Cricket: No fear over death overs - Southee

Tim Southee: 'We've all been in pressure situations at the death as bowlers. It's nothing new to...
Tim Southee: 'We've all been in pressure situations at the death as bowlers. It's nothing new to us.'
It's like waiting at a railway station; you know the train's on its way, but you can't see it coming around the bend.

New Zealand's strong bowling performances at the World Cup have been highly impressive but the upside of that has left them slightly skinny in one key situation.

Nevertheless, Tim Southee, the leader of the bowling attack, struck a confident tone when the topic of the death overs was raised yesterday -- that is, how New Zealand will perform when a batting opponent is pushing hard in the final 10 overs.

It may not come against Afghanistan on Sunday, and possibly not against Bangladesh in Hamilton next Friday. But sure as you can be, it will happen in the knockout stages.

In the cup opener, Sri Lanka were dismissed for 233 in 46.1 overs but were so far off the pace there was no real pressure on the preferred operators at that stage, Southee, Adam Milne and Corey Anderson. Scotland batted first and were dismissed for 142 in the 37th; England were blown away for 123 in the 33rd; while Australia were all out for 151 in the 33rd. So no pressure, then.

"We've all been in pressure situations at the death as bowlers. It's nothing new to us," Southee, the cup's leading wicket taker with 13, said yesterday. "Obviously they're grounds we're familiar with, and [we know] where sides look to attack on smaller grounds.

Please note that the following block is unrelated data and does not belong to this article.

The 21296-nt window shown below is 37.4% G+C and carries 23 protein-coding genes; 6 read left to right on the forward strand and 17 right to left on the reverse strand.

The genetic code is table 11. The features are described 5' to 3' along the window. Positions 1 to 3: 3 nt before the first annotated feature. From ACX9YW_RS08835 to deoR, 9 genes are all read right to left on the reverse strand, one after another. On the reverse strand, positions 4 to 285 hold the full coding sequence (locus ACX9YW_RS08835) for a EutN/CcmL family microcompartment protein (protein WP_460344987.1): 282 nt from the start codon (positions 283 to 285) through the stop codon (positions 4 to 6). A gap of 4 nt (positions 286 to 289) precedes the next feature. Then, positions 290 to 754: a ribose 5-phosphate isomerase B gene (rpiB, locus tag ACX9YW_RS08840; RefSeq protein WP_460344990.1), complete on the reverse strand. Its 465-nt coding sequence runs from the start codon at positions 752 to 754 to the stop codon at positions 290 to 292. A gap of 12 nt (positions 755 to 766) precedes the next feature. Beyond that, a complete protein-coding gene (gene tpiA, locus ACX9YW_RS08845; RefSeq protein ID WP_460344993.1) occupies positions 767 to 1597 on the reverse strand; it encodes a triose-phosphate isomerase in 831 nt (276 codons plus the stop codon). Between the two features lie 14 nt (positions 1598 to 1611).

"Although we haven't come up against that in the World Cup yet, we've played a lot of cricket and been in those situations lately and I'm sure the boys will step up when the occasion arises."

So what to do when the squeeze comes on against, say, AB de Villiers or MS Dhoni, masters at putting bowlers through the mincer late on?

Waqar Younis was among the kings of late-innings bowling in the heyday of a career which produced 416 ODI wickets in 262 games at 23.8.

Searing pace, reverse swing and fierce inswinging yorkers tended to be beyond the comprehension of most batsmen. It would be hard to top the six for 30 with which he monstered New Zealand at Eden Park in 1994, the last six wickets falling for 19 to defend 161 and set up a tie.

Now Pakistan coach, Waqar remains adamant on the best delivery to bowl at the crunch time.

"The yorker is the best ball," he said.

"There are different theories coming from different coaches about bowling short balls and using those square fielders, but I still feel the good yorker is the best delivery."

Southee takes the point but argues that with only four fielders allowed outside the circle under the current rules, it is harder to defend.

"But I'm a big believer that you still need to be able to bowl it and something you need to be able to go to, because if you can execute it, it is still hard to hit no matter who you are."

Southee and swing partner Trent Boult's proficiency with the white balls has been an eye-catching feature of the cup.

The balls have retained their swing properties longer than had been expected. Southee had no idea why that was, other than perhaps overhead conditions impacting, or the two balls used per innings staying in better condition.

"In the last few games we've been able to swing it at 15 overs old. But there's going to be times when it's not swinging, so you have to find other ways to take wickets.

"I think we're a skilful enough attack to come up with different ways to take wickets through an innings.

"Our mentality doesn't change; we're still trying to take wickets whether it's swinging or not."

- David Leggat of the New Zealand Herald in Napier

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